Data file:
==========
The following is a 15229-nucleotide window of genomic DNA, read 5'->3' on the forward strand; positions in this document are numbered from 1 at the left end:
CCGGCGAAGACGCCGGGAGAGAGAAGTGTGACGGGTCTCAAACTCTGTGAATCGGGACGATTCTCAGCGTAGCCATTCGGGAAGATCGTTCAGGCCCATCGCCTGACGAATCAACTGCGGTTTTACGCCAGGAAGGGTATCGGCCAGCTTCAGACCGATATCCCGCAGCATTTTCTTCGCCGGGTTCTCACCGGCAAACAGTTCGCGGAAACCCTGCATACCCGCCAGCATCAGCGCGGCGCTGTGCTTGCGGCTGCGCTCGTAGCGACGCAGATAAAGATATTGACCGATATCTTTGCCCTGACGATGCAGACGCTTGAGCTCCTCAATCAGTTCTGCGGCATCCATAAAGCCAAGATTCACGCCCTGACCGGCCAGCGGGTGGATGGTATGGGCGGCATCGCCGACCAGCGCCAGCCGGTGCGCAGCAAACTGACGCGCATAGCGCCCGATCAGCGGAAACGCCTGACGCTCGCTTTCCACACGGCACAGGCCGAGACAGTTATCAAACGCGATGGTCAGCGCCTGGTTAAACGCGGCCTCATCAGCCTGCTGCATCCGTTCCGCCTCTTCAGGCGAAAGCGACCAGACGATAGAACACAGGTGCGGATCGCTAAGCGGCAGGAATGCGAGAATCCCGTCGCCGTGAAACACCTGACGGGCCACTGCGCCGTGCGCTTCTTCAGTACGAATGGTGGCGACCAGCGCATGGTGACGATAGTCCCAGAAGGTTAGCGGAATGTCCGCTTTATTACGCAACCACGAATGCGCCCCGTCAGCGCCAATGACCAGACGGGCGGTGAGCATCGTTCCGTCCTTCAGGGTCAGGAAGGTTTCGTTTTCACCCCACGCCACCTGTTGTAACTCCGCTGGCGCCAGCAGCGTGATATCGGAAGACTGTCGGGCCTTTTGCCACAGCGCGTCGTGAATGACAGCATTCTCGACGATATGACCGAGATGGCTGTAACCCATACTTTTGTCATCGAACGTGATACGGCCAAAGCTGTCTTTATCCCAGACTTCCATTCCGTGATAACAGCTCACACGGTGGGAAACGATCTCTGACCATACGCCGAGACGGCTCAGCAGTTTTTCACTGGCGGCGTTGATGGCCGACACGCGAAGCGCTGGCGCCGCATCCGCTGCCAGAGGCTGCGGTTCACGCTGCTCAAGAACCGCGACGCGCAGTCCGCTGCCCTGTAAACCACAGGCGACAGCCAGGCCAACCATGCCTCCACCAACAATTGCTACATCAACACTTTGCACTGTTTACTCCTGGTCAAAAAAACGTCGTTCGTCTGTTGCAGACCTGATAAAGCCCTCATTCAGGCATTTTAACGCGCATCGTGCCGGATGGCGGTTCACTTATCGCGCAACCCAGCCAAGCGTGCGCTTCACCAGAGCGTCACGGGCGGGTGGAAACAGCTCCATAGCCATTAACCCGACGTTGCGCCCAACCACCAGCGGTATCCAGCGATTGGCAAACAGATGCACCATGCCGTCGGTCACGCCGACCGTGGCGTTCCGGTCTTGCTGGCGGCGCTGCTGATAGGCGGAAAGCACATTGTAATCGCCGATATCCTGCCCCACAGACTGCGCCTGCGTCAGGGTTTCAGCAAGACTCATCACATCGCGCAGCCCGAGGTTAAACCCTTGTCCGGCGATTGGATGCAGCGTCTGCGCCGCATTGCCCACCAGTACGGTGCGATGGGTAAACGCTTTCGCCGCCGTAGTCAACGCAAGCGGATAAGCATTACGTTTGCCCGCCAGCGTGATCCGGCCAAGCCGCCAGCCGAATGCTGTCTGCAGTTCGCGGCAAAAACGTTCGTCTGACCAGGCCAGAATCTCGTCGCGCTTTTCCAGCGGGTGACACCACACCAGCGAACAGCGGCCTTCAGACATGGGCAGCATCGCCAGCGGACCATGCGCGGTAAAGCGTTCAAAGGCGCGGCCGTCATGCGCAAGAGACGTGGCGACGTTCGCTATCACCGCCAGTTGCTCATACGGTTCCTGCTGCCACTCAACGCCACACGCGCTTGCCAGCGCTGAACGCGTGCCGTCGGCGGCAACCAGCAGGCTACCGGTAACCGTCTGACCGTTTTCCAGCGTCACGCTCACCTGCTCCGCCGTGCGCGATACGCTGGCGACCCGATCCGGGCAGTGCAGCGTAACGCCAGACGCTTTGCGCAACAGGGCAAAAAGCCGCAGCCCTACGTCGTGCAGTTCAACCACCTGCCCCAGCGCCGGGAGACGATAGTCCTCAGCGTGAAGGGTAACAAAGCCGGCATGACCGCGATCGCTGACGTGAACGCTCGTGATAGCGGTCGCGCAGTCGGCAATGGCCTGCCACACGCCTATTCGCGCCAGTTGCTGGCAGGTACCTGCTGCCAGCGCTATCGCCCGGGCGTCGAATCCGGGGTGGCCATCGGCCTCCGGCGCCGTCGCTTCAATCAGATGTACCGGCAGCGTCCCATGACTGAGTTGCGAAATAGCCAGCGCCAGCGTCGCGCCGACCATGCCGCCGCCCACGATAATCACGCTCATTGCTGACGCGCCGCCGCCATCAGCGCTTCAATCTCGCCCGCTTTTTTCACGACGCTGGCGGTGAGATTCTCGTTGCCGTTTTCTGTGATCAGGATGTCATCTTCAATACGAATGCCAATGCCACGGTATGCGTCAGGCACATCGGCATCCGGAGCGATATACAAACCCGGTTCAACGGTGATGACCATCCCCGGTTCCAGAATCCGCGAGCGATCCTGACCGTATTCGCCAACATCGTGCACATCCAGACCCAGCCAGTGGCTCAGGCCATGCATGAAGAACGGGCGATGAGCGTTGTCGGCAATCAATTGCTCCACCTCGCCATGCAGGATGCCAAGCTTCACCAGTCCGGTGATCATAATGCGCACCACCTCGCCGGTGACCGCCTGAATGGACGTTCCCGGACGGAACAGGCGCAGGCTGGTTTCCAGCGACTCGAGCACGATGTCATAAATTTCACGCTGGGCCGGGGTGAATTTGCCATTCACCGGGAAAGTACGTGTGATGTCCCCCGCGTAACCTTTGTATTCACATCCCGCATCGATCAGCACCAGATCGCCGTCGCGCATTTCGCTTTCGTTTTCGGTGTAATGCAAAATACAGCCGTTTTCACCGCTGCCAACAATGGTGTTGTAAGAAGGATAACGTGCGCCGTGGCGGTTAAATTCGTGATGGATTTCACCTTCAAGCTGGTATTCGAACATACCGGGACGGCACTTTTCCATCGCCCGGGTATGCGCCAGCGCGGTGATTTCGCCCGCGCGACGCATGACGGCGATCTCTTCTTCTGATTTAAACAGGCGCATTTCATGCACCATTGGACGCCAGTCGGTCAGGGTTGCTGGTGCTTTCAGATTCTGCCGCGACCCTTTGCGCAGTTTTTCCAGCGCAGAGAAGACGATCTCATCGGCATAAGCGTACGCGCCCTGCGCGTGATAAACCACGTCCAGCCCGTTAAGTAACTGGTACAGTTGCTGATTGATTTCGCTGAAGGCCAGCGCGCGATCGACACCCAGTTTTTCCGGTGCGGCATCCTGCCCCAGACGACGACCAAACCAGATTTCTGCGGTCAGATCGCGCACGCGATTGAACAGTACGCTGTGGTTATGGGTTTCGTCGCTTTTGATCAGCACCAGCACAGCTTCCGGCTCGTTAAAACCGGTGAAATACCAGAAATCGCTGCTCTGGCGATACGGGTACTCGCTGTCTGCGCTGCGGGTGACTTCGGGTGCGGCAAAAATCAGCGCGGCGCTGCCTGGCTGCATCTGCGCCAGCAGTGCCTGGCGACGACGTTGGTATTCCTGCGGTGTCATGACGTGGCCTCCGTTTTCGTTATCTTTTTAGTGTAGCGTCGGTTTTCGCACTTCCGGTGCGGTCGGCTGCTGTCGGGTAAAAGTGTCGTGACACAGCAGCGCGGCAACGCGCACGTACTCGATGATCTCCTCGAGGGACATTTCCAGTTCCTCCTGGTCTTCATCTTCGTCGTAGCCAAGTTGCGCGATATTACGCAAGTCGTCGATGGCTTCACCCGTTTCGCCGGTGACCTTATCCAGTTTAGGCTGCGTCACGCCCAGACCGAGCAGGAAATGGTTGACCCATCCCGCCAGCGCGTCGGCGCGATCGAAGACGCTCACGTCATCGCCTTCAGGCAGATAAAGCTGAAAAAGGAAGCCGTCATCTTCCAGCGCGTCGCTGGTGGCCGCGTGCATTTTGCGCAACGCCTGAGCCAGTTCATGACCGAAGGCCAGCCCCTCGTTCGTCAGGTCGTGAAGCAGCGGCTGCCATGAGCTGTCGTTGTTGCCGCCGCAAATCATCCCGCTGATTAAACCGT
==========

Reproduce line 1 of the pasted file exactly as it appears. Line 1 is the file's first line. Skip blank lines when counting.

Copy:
The following is a 15229-nucleotide window of genomic DNA, read 5'->3' on the forward strand; positions in this document are numbered from 1 at the left end: